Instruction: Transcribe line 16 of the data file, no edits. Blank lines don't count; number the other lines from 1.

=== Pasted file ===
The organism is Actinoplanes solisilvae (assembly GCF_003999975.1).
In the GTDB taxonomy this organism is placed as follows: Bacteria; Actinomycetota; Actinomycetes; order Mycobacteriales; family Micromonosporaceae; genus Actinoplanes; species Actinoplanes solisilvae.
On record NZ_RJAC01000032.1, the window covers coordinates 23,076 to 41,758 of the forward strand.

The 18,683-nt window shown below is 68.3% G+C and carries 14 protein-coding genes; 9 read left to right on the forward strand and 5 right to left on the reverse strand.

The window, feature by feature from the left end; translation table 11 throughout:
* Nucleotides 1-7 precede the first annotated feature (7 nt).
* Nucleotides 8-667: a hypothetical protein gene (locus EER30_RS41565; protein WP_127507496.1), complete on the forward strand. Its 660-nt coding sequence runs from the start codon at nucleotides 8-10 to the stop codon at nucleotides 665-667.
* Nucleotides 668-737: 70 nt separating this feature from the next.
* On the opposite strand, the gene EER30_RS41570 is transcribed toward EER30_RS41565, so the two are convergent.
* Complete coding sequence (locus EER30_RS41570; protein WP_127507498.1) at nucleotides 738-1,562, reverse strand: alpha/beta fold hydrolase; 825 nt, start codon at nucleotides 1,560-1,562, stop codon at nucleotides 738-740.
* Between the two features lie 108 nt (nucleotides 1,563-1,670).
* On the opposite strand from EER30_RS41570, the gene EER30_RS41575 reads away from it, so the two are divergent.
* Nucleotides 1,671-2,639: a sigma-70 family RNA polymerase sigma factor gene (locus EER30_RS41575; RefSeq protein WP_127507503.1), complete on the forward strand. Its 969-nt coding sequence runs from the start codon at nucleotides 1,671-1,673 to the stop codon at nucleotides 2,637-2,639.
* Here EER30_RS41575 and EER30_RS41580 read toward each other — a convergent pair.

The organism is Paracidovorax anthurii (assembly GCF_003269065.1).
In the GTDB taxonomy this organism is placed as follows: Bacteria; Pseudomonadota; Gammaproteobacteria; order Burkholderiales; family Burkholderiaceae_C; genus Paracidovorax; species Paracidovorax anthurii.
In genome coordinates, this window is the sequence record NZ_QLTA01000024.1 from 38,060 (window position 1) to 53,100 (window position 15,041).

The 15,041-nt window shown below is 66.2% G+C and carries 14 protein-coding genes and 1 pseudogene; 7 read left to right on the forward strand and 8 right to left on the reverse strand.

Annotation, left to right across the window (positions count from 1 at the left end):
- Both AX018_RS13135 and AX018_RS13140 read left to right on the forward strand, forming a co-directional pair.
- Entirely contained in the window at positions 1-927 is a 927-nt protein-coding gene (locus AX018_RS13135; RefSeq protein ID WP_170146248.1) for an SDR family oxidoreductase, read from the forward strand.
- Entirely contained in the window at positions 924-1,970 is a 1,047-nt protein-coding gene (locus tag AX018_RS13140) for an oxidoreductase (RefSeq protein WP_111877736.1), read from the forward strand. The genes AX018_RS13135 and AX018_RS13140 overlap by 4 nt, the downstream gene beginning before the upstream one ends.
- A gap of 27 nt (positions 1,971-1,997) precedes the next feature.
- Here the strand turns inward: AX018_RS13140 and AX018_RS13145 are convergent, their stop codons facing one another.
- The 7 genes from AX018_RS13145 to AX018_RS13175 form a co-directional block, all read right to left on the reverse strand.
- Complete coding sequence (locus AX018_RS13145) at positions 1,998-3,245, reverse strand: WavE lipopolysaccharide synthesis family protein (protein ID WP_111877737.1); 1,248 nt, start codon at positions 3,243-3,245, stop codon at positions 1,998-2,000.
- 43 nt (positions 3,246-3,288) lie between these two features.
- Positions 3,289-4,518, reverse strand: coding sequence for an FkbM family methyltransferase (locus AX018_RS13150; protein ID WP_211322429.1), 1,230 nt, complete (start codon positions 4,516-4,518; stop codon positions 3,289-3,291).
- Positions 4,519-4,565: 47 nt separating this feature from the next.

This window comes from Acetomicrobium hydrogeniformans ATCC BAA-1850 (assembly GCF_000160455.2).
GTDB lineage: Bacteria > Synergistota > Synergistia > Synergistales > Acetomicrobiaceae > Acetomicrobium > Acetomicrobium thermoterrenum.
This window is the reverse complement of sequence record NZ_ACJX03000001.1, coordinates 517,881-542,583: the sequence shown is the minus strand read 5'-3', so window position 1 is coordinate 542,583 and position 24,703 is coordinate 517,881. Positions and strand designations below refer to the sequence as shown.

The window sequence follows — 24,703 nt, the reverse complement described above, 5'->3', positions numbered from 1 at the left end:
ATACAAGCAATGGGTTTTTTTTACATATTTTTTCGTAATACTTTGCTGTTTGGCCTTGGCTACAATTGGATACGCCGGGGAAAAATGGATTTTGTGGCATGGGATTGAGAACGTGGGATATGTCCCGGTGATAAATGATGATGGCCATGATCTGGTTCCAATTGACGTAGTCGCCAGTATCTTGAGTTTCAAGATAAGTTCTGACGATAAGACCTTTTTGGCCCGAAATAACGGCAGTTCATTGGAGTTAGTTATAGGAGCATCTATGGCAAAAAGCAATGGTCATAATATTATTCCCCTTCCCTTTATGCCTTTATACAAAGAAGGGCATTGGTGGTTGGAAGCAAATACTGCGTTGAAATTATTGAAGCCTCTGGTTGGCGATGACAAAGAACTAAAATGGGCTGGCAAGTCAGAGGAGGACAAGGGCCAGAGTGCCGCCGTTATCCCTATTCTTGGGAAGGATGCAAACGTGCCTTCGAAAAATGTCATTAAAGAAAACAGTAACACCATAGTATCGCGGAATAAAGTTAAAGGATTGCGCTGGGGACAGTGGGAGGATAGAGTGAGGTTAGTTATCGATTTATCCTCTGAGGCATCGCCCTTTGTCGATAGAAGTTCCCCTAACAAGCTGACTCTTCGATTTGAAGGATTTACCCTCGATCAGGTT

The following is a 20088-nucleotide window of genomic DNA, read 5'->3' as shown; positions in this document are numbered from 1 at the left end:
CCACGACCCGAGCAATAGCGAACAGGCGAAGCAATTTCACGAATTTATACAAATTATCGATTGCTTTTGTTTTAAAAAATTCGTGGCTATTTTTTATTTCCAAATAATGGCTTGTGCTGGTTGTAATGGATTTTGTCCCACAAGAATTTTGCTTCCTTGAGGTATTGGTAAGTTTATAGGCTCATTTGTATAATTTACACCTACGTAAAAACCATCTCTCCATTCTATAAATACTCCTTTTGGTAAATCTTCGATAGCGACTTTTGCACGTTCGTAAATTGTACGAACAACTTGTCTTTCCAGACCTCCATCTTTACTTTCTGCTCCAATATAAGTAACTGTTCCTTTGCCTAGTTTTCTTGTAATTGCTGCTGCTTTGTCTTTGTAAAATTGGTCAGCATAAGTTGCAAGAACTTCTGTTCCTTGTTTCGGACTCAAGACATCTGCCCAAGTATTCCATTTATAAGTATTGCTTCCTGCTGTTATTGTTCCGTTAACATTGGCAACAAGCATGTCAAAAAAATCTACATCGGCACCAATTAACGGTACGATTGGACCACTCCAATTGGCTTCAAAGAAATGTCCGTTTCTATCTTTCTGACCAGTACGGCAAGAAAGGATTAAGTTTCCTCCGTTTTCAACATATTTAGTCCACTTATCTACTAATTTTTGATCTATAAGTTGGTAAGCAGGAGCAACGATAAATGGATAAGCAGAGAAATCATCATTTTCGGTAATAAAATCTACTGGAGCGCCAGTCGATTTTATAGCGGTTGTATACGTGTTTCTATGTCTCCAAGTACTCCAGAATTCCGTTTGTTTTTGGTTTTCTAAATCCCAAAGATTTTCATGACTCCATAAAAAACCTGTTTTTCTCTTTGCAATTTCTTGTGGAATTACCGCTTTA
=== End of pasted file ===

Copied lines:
In the GTDB taxonomy this organism is placed as follows: Bacteria; Pseudomonadota; Gammaproteobacteria; order Burkholderiales; family Burkholderiaceae_C; genus Paracidovorax; species Paracidovorax anthurii.